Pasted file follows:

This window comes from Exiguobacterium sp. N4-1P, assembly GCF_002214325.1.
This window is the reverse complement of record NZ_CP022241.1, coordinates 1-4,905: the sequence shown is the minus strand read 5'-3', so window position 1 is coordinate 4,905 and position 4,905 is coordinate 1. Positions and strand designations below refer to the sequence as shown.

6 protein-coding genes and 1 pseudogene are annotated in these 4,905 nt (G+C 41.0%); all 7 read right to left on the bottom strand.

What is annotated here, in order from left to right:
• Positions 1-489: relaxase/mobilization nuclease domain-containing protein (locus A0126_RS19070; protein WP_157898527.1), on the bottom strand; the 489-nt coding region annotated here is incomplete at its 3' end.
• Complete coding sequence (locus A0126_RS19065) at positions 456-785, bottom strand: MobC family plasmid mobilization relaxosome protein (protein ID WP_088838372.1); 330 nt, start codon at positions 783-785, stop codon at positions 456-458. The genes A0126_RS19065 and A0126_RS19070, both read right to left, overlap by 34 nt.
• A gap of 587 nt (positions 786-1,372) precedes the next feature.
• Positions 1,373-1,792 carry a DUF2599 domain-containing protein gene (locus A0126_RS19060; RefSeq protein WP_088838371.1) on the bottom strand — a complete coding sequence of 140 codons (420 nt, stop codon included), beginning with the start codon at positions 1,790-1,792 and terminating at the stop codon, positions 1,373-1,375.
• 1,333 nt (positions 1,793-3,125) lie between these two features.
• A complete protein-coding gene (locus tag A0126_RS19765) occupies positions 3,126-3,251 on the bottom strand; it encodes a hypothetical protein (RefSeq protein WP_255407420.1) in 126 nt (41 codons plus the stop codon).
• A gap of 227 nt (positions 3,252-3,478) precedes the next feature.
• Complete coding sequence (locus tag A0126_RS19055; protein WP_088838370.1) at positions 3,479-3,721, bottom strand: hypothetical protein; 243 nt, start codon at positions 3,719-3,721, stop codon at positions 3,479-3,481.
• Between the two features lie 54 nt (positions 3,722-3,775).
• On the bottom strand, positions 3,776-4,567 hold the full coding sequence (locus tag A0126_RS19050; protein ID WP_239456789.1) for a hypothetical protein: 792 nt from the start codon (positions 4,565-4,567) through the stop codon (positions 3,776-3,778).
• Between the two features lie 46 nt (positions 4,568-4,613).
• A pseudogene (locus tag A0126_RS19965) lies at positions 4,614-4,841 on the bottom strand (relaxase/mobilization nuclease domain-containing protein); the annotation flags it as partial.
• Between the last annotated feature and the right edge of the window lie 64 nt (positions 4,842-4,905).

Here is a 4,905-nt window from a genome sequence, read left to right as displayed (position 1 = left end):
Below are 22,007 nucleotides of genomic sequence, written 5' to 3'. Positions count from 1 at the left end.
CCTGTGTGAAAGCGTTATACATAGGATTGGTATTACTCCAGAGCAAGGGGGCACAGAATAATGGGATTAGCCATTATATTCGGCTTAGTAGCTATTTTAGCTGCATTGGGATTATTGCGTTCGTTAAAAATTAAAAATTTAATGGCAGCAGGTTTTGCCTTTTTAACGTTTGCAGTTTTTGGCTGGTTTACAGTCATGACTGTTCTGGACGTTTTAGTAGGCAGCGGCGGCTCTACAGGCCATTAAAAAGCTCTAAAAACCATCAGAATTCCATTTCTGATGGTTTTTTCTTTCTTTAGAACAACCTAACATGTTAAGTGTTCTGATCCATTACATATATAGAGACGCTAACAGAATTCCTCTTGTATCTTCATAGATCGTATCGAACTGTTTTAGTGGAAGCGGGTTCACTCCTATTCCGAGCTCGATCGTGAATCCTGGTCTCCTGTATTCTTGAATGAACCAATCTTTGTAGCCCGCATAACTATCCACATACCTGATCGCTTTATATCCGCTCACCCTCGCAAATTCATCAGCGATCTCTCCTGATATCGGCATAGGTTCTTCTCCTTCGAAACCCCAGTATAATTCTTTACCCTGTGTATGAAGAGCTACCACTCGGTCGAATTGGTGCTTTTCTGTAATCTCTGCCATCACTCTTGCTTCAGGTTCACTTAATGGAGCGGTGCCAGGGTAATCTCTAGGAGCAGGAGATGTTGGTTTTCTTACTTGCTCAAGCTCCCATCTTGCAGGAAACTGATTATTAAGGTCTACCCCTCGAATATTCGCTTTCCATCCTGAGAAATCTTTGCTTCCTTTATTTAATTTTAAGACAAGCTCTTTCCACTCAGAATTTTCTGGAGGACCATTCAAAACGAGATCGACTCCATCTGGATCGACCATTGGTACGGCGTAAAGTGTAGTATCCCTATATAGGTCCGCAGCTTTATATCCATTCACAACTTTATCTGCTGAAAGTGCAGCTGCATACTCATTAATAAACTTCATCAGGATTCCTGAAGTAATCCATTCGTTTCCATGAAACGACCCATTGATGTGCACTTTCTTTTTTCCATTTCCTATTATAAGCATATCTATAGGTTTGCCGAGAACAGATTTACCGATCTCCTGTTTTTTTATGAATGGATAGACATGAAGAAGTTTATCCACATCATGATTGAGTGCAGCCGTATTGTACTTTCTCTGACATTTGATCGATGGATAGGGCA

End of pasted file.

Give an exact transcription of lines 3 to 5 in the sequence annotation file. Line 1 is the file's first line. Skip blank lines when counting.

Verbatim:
6 protein-coding genes and 1 pseudogene are annotated in these 4,905 nt (G+C 41.0%); all 7 read right to left on the bottom strand.

What is annotated here, in order from left to right:
• Positions 1-489: relaxase/mobilization nuclease domain-containing protein (locus A0126_RS19070; protein WP_157898527.1), on the bottom strand; the 489-nt coding region annotated here is incomplete at its 3' end.